The best route, if there is one, said Imhoff, will be one that doesn’t threaten public investments. “The best outcome as far as I’m concerned is for the company to respect the rural historic district and National Historic Landmarks,” she said.
Living with gas lines
So what’s it like having a gas pipeline in your backyard? Depends on who you ask—and you don’t have to go far to find somebody with an answer.
Three existing interstate natural gas pipelines intersect Albemarle County, all owned and operated by Houston-based Columbia Pipeline Group. Two parallel lines—one dating to the 1950s, the other built in the 1990s—share a right-of-way that clips the northeast corner of the county. A longer stretch constructed in the 1960s crosses through Shenandoah and into Albemarle north of Crozet, marching through White Hall and Free Union to the county line south of Dyke. They’re buried about three feet deep, according to the company, but thanks to an approximately 100-foot swath above them that must be kept clear of trees and buildings, they’re easy to locate in satellite images.
One goes straight through White Hall Vineyards, neatly bisecting a field where owners Tony and Edith Champ have been growing grapes since 1992. Their daughter and general manager Lisa Champ said the pipeline has never caused any problems for their business, and that they have a good relationship with Columbia.
“If we want to do anything, we call first, and they come out and inspect what we want to do,” she said. “We put vines in around it. We just put a wind machine close to it. They give us the parameters, and we work with them.”
Residents of Sissonville, West Virginia, lived through a very different experience in 2012. In the early afternoon of December 11, a corroded Columbia pipeline in the small town north of Charleston exploded, creating a 1,100-foot fireball that destroyed three houses and engulfed and melted a stretch of nearby Interstate 77. No one was injured, likely thanks to the time of day.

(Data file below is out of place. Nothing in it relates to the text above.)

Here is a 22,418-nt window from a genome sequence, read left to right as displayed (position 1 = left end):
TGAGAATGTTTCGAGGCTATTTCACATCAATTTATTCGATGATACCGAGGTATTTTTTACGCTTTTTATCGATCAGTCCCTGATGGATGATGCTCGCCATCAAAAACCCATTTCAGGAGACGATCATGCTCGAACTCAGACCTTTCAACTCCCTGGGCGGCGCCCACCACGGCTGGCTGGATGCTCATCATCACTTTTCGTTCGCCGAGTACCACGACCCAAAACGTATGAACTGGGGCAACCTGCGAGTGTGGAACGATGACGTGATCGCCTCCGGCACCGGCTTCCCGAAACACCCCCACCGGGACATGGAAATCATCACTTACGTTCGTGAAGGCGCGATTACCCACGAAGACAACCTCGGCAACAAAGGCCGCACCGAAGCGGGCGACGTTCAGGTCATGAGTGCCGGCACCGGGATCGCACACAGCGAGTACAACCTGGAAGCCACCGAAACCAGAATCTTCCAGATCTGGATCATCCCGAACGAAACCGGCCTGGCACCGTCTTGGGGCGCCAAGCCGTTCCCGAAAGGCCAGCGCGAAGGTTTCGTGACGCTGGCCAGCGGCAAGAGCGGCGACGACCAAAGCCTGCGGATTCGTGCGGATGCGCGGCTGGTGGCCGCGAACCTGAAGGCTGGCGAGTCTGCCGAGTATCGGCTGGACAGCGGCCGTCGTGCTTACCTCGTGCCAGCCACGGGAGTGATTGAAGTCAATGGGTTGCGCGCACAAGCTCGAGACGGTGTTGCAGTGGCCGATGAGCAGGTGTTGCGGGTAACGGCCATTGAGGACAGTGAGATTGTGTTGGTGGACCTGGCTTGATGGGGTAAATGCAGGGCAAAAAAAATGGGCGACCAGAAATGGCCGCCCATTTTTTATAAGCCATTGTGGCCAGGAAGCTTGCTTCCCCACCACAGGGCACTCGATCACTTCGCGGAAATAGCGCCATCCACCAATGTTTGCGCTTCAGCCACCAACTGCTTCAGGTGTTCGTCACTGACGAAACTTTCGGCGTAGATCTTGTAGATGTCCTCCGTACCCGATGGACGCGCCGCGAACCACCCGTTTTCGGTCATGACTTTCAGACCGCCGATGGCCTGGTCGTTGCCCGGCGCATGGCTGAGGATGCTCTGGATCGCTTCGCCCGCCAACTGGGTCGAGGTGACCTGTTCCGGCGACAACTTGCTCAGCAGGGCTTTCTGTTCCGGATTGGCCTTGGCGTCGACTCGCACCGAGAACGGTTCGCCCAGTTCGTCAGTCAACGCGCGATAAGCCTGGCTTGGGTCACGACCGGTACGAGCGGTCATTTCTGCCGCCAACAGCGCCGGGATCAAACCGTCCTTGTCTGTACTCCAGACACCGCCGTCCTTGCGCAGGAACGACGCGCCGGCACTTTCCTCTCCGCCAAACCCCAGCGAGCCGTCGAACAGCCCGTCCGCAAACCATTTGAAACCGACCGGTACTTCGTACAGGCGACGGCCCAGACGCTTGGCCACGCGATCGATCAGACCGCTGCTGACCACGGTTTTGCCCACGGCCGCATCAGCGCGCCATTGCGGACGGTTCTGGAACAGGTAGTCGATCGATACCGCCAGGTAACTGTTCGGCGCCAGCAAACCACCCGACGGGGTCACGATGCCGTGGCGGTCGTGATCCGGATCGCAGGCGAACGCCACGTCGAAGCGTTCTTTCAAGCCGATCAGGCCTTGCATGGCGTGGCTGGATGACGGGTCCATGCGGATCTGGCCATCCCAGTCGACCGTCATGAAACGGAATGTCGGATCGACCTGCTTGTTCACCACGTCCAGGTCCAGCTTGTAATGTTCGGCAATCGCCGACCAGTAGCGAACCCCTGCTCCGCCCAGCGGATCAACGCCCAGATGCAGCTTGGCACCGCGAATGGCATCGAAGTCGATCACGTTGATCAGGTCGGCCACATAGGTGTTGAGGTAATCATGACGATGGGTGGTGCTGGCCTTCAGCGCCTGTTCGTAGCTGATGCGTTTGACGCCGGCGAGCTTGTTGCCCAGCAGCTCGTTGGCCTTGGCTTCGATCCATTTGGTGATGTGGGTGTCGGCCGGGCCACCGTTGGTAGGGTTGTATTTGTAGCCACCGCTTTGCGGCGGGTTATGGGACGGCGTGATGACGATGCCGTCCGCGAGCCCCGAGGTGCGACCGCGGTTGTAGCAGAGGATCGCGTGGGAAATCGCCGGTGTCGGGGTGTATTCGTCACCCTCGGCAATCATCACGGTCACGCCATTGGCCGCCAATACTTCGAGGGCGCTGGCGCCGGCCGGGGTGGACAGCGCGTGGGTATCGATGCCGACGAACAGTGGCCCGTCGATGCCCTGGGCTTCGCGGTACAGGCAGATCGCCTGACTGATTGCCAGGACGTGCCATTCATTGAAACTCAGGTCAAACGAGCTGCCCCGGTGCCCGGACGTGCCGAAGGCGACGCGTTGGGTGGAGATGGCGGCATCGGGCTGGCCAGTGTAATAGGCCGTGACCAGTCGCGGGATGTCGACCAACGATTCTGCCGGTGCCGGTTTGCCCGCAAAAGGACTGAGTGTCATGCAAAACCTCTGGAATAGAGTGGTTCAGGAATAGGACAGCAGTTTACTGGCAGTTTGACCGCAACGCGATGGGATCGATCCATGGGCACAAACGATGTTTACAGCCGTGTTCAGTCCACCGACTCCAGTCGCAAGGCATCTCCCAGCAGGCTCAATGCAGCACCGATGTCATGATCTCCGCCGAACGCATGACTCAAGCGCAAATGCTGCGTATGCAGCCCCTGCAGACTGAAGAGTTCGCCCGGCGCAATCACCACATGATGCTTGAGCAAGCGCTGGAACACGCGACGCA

“Had the accident occurred during commuting hours, when traffic would have been significant, severe or fatal injuries could have occurred,” reads a detailed report on the explosion by the National Transportation Safety Board.
The Sissonville line hadn’t been inspected or tested since 1988, the report found, and it had no automatic shutoff valves. Because the line was designated as running through a rural and sparsely populated area, it wasn’t subject to stricter “integrity management” oversight mandated by federal code for pipelines in more populous regions.
Columbia spokeswoman Katherine Dupuis Martin said the company’s 15,000-mile network of lines is safeguarded with a real-time electronic monitoring system, and the mainline systems—like the ones in Albemarle—are examined about once a month for leakage and damage with aerial patrols. She said employees also regularly monitor the right-of-ways by foot.
“We care about the concerns [of] our neighbors and work diligently to ensure that we answer any and all questions that they may have,” Dupuis Martin said in an e-mail.
According to an April report from the U.S. Department of Transportation’s Pipeline and Hazardous Material Safety Administration (PHMSA), incidents like the one in Sissonville are getting rarer. The report found that there were 25 serious incidents on gas pipelines in 2013—an all-time low.
The PHMSA credits the drop in part to stricter enforcement. Last year, the agency proposed a record $9.7 million in civil penalties for 63 separate regulation violations by pipeline companies. It collected on 85 percent of those.